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Publication numberUS2788979 A
Publication typeGrant
Publication dateApr 16, 1957
Filing dateApr 2, 1954
Priority dateApr 2, 1954
Publication numberUS 2788979 A, US 2788979A, US-A-2788979, US2788979 A, US2788979A
InventorsWalter F Skillin
Original AssigneeUnion Mfg Co
Export CitationBiBTeX, EndNote, RefMan
External Links: USPTO, USPTO Assignment, Espacenet
Hydraulic chuck
US 2788979 A
Abstract  available in
Previous page
Next page
Claims  available in
Description  (OCR text may contain errors)

April 16, 1957 w. F. SKlLLlN HYDRAULIC CHUCK Filed April 2, 1954 2,788,979 .Ra ented Ann 1. 21

-C UCK "Walter New Britain, Gonn, assignor to Union Manufacturing -ompany, New -.Britain, (ionm, a :corporation of-fionnecticut Aklilitefiqn Apr 954; Serial .Ne-Alflfiflfi 5 Claims. crass-4 My invention relates to a power chucking means. Generally speaking, power operated chucks are actu- -atei d by pistons-at-therear ends efthe-spindlesaway from c-lnicks carried by the spindles. Such a construction -reuires that-the chuck be puton the spindle end and all of-theconneetiens 'madeto apower cylinder orthe at the far 'end oft-he spindle, and there are other complications-involved in installing and operating such a chuck or collet.

It is one object to provide a chucking means having motor means carried by the chuck body and having all connections in the chuck body itself so that the entire chucking means will be self-contained and unit handling irrespective of a spindle, which usually would carry the chuck.

It is a further object to provide a chuck having fluidactuated means embodied in the chuck body, and having fluid pressure connections carried by the chuck body and operable 'at the rear of the chuck.

In general the object is to provide an improved power operated chucking means.

Other objects and various features of novelty and improvement will hereinafter be pointed out or will become apparent to those skilled in the art.

This invention is shown as embodied in a power collet, but it is understood that other chucking mechanisms may be employed.

in the drawings, which show, for illustrative purposes only, a preferred form of the invention:

Fig. 1 is a central longitudinal sectional view of a chuck illustrating the invention; and

Fig. 2 is a sectional view taken substantially in the plane of the line 2-2 of Fig. 1.

The chuck, as illustrated, comprises a body 5, which may consist of a front body plate 6 and a rear body plate 7, said plates being connected as by means of screws 8 or the like. The chuck body preferably includes an adapter or pilot plate 9 having a tapered inner seat surface for receiving jaws 10 of a collet, as will be understood. The collet includes the jaws 10 and the split sleeve dividing the jaws, together with a rear sleeve portion 11, which is secured to fluid pressure actuated means, in this case a piston 12. The body, and particularly the front plate 6, is provided with a cylinder 13, for the piston 12 fitting therein. A suitable packing ring 14 maintains a tight joint between the piston and cylinder.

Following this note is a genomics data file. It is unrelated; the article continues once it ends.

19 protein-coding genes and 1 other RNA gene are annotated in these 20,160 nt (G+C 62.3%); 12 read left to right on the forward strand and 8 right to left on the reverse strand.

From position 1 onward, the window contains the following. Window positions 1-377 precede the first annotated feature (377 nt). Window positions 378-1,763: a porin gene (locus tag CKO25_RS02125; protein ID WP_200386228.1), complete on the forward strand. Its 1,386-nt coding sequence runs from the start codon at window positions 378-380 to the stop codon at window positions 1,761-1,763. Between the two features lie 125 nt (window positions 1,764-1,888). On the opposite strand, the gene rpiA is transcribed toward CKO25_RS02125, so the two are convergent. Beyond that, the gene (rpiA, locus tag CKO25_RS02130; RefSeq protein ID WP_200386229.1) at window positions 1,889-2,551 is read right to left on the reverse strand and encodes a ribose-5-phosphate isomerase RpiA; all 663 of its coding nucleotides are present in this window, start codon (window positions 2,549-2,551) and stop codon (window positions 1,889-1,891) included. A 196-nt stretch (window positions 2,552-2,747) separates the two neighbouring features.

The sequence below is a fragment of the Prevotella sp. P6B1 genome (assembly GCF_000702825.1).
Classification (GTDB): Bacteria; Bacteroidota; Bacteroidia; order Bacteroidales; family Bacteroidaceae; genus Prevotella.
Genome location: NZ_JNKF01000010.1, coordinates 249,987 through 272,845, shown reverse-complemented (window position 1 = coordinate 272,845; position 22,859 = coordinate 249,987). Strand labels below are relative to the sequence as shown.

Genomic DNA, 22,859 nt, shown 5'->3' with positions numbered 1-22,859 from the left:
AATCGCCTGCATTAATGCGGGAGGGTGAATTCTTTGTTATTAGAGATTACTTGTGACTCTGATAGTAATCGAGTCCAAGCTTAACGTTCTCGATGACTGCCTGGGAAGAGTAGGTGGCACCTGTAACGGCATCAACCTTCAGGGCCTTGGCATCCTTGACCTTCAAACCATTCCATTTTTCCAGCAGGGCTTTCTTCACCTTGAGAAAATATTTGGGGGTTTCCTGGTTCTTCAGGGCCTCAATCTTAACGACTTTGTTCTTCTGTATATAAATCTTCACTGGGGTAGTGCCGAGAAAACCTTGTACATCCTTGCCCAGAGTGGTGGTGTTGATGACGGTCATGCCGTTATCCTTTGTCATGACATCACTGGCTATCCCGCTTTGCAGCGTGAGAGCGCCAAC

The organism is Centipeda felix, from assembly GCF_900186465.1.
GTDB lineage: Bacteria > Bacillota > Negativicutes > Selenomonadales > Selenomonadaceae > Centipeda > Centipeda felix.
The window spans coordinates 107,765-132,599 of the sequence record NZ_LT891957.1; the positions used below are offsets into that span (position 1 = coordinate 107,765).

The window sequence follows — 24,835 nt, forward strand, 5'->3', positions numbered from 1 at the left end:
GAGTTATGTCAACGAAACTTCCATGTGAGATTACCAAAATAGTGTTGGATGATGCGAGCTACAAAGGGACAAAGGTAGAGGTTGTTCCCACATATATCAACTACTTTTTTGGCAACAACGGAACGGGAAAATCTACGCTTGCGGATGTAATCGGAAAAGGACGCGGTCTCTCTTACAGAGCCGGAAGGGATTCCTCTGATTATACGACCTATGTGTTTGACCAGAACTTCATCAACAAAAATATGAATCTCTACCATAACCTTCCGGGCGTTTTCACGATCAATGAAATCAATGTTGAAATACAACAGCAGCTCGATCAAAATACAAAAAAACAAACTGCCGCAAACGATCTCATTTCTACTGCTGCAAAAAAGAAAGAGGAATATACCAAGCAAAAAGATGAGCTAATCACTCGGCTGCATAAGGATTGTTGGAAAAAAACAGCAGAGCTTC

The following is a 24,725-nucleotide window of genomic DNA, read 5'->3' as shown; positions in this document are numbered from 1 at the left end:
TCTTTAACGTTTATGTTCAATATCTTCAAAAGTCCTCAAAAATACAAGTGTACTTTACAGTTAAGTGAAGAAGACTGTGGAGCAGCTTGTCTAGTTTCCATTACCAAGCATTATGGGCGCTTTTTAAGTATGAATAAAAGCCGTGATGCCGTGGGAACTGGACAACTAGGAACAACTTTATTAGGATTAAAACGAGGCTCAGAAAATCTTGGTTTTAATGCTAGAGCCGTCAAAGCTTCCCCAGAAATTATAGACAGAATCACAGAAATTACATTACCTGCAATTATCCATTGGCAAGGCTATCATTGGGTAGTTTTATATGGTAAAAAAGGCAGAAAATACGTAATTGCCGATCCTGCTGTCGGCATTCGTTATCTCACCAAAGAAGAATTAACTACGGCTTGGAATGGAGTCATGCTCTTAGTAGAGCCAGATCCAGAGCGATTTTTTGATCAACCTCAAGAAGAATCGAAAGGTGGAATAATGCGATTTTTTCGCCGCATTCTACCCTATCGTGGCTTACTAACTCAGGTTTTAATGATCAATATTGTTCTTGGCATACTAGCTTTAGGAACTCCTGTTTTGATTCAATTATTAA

The piston 12 has a rearward extension 15, which fits in a counterbore in the rear section 7 of the chuck body, and a suitable packing ring 16 maintains a tight joint. The rear of the piston 12 has a threaded bore for receiving the threaded sleeve on the collet, as indicated at 17. There is a protecting sleeve 18 fixedly cartied in a bore in the rear section 7, as will be clear, and the rear end of the piston 12 has a sliding fit, as indicated at 19, on this sleeve. Thus, as the piston moves forward and rearward, a tight joint is maintained at 19.

In order to prevent the entry of chips and other debris th eushthe s ot-s o th col et, .I p bly n ose th collet sleeye in .a rubber tube 1 9, so that any debris ten in to w r t ough the co l t slots il he aush by the sleeve 19 ,and prevented from getting ,into the cylinder 13. It willb seen that, when the piston 12 movesforward, that-is, toward the right, the .collet jaws .10 will ve an when the p ston moves arwa d, ha

is, to the left, the collet jaws 10 will be moved toward ea h other, s be und rs an h s e es 19 ,serveto prevent entry of foreign matterwto the moving Parts of the piston and cyl nder. mechan m- In or e to supply pressure flu d to oppo it ends o the cylinder 13, I preferably provide a pair of studs {20- 21, which preferably have threaded 'ends ,for reeept n in t nne ho he back pl 7 o bqdy- The d lfl -21 ex end th o h es in th a st .12 an :its es -ed a ing-m ns 24 m y b .eiupky di m n n n a gh jo nth studs '20- 2.1km s at t the fo wa en s in mp5 o d p e v ens i vth f nt p e 6., as eelear. Thu th pistes wil e p e ented rom ro ating n th cylind r. The studs 20- 21 have bores therein. The bore .26 in the stud 20 extends toward the forward end thereof, and opens laterally into the righthand side of the cylinder 13. The other stud 21 has a bore 27 therein which opens laterally into the cylinder 13 at the lefthand side of the piston 12. The bores or pass-ages 26-27 are continuations of registering passages in the rear chuck body 7, and these passages open out laterally, as indicated at 26'-27.